Developing Ultrafast Battery Charging

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Developing Ultrafast Battery Charging
A view of an electric vehicle being charged. Castrol and electric vehicle propulsion specialist Sprint Power will jointly develop ultra-fast battery packs cooled by Castrol’s ON EV thermal fluid. © Monkey Business Images

Castrol and electric vehicle propulsion specialist Sprint Power will jointly develop ultra-fast battery packs cooled by Castrol’s ON EV thermal fluid. The collaboration follows the announcement by Castrol’s parent company BP that it is building a £50 million (U.S. $56 million) EV battery test center, further cementing the company’s commitment to e-mobility.

Compared with refueling of gasoline vehicles, EVs have a long charging time, which can be a disadvantage when driving long distances. Sprint Power claims its battery modules can charge to the optimal 80% in 12 minutes. Other battery packs have similar charge times but they are indirectly cooled. The Sprint units are directly cooled using a dielectric fluid.

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The venture is the result of Project Celeritas, which develops ultra-fast charging technology with the goal of allaying consumer fears of range and charge times.

The project is funded by the Advanced Propulsion Center, a non-profit that funds low-carbon emissions powertrain technology in the United Kingdom. It includes German carmaker BMW, battery cell manufacturer AMTE Power, Clas-SiC, a dedicated open foundry to manufacture silicon carbide power semi-conductors, and Eltrium, which makes electrical harnesses and power storage systems.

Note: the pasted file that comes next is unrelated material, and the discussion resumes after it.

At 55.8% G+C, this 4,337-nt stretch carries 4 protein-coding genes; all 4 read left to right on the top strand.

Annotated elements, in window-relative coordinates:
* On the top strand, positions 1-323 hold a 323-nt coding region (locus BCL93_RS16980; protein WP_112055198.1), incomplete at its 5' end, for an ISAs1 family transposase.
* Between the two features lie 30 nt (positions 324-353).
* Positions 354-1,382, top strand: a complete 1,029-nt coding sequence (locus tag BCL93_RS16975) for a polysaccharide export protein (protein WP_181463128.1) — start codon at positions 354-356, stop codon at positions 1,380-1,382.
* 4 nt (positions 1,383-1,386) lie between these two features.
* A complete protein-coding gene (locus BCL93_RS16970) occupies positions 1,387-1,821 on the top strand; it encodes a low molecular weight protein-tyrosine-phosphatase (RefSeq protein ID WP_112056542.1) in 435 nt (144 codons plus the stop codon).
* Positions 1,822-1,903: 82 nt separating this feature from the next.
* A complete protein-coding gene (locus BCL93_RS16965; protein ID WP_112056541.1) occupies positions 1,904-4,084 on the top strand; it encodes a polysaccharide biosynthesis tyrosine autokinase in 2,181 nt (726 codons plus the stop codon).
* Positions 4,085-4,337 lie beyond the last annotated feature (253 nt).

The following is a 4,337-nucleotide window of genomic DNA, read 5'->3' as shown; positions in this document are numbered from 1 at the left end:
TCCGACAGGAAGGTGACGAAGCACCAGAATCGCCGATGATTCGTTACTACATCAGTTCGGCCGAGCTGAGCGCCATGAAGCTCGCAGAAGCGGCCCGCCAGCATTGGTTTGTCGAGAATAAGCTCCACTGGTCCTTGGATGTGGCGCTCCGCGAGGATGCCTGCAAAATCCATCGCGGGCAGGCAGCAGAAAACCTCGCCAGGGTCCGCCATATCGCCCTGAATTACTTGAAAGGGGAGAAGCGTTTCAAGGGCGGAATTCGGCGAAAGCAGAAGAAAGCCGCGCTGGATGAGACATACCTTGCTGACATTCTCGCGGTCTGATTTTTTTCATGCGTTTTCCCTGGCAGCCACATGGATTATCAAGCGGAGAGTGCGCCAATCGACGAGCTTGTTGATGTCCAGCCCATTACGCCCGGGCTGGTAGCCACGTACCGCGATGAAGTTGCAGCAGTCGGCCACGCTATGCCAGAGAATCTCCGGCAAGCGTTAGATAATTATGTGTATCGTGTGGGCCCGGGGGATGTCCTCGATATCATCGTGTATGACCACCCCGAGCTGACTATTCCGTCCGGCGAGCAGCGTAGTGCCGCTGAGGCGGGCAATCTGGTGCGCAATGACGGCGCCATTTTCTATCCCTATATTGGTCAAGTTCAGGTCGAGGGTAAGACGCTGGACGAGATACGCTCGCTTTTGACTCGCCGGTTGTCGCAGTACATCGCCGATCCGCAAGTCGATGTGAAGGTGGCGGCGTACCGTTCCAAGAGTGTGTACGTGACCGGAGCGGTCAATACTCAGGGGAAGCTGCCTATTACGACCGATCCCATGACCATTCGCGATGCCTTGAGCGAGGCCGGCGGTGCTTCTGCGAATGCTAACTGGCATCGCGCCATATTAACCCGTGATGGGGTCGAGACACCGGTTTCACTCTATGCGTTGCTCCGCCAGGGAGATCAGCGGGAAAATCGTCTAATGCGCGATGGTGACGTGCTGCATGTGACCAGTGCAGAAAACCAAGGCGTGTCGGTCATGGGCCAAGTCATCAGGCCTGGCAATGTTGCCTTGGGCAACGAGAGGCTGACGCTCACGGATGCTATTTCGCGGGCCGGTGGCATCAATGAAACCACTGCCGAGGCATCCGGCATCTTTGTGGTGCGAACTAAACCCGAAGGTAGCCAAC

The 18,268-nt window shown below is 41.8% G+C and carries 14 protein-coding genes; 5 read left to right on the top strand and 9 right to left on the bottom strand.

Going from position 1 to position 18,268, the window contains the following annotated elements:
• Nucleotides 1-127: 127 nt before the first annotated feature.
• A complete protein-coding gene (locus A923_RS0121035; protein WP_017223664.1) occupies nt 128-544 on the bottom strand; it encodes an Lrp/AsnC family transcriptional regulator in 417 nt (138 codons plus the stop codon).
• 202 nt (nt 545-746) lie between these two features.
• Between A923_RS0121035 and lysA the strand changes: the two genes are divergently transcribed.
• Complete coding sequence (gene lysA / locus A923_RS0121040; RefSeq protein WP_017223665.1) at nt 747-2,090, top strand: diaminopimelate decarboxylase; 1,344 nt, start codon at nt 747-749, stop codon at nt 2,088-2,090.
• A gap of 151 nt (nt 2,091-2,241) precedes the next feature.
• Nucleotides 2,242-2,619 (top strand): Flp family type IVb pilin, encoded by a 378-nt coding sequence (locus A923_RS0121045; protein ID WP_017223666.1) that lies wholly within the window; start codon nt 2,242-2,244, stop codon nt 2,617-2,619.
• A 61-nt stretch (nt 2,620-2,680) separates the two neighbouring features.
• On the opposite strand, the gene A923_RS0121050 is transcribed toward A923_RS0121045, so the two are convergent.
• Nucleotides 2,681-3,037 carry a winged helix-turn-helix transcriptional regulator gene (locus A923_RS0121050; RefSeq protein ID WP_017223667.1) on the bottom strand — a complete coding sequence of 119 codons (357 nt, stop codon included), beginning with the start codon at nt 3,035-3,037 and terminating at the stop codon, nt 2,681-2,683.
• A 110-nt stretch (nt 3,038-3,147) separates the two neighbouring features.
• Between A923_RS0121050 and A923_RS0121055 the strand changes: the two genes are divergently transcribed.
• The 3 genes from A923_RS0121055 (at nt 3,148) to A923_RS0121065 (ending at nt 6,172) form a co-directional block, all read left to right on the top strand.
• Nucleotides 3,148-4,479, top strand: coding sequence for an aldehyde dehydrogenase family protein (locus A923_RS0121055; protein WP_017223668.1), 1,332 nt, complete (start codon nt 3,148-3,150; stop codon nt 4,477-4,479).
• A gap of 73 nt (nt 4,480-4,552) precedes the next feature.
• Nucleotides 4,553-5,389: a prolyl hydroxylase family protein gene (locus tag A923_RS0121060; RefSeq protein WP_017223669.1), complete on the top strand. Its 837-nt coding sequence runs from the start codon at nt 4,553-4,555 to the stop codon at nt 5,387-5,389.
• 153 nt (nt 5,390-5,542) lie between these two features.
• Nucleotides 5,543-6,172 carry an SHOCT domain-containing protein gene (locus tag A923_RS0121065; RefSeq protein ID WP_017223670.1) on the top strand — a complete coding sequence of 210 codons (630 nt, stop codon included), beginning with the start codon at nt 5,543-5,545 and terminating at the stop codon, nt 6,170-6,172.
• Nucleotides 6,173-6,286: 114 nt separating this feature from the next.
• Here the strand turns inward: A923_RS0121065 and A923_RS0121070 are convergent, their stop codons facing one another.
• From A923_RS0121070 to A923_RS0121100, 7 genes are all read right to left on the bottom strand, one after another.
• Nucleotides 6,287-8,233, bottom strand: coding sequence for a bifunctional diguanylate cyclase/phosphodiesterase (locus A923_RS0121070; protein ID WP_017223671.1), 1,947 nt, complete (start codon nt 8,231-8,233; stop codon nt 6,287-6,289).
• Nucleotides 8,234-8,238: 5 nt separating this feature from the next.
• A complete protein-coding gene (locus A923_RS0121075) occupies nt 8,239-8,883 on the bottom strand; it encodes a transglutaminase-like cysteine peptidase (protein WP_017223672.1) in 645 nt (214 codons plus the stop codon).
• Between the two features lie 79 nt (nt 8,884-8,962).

Castrol’s ON EV fluids are the factory fill for two-thirds of the world’s EVs, the company says.

“Castrol is investing with multiple partners to advance dielectric fluids for direct cooled batteries because this will enable faster charging and increased battery lifetime that drivers seek as well as improving battery system safety,” Rebecca Yates, vice president of advanced mobility and industrial products, told Lube Report.

Castrol is far from shedding its conventional lubricant business and “will continue to invest in advanced engine oil products for the growing vehicle parc of hybrid and ICE cars including improved efficiency and extended life products,” Yates said.

BP estimates that by 2040 there will be 1.8 billion vehicles on the world’s roads and 1.1 billion of them will still require engine oils.

The company will continue investing in its existing range of heavy duty, industrial and marine products, as well as supplying water glycol coolants for other applications, including indirectly cooled batteries for the large number of EV cars in the current parc, Yates said.

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